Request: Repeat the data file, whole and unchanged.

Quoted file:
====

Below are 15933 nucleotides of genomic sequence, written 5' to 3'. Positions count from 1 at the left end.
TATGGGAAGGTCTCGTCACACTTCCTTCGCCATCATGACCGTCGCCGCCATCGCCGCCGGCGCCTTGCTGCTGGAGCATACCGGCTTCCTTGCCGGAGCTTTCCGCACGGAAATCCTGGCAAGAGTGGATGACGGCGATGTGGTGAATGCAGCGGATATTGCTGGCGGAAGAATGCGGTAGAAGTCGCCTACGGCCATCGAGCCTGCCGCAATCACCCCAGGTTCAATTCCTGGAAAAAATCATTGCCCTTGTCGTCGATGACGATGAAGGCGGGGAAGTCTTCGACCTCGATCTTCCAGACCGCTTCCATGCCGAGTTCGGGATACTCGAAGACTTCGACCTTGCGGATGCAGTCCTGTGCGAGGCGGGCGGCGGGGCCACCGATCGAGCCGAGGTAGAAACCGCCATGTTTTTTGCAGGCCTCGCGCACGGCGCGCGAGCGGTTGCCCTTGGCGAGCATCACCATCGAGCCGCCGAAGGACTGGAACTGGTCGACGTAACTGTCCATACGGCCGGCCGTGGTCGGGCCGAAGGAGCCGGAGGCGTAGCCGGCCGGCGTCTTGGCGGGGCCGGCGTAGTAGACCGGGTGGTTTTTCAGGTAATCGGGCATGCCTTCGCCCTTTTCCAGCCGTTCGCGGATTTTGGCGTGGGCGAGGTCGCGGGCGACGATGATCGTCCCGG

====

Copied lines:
Below are 15933 nucleotides of genomic sequence, written 5' to 3'. Positions count from 1 at the left end.
TATGGGAAGGTCTCGTCACACTTCCTTCGCCATCATGACCGTCGCCGCCATCGCCGCCGGCGCCTTGCTGCTGGAGCATACCGGCTTCCTTGCCGGAGCTTTCCGCACGGAAATCCTGGCAAGAGTGGATGACGGCGATGTGGTGAATGCAGCGGATATTGCTGGCGGAAGAATGCGGTAGAAGTCGCCTACGGCCATCGAGCCTGCCGCAATCACCCCAGGTTCAATTCCTGGAAAAAATCATTGCCCTTGTCGTCGATGACGATGAAGGCGGGGAAGTCTTCGACCTCGATCTTCCAGACCGCTTCCATGCCGAGTTCGGGATACTCGAAGACTTCGACCTTGCGGATGCAGTCCTGTGCGAGGCGGGCGGCGGGGCCACCGATCGAGCCGAGGTAGAAACCGCCATGTTTTTTGCAGGCCTCGCGCACGGCGCGCGAGCGGTTGCCCTTGGCGAGCATCACCATCGAGCCGCCGAAGGACTGGAACTGGTCGACGTAACTGTCCATACGGCCGGCCGTGGTCGGGCCGAAGGAGCCGGAGGCGTAGCCGGCCGGCGTCTTGGCGGGGCCGGCGTAGTAGACCGGGTGGTTTTTCAGGTAATCGGGCATGCCTTCGCCCTTTTCCAGCCGTTCGCGGATTTTGGCGTGGGCGAGGTCGCGGGCGACGATGATCGTCCCGG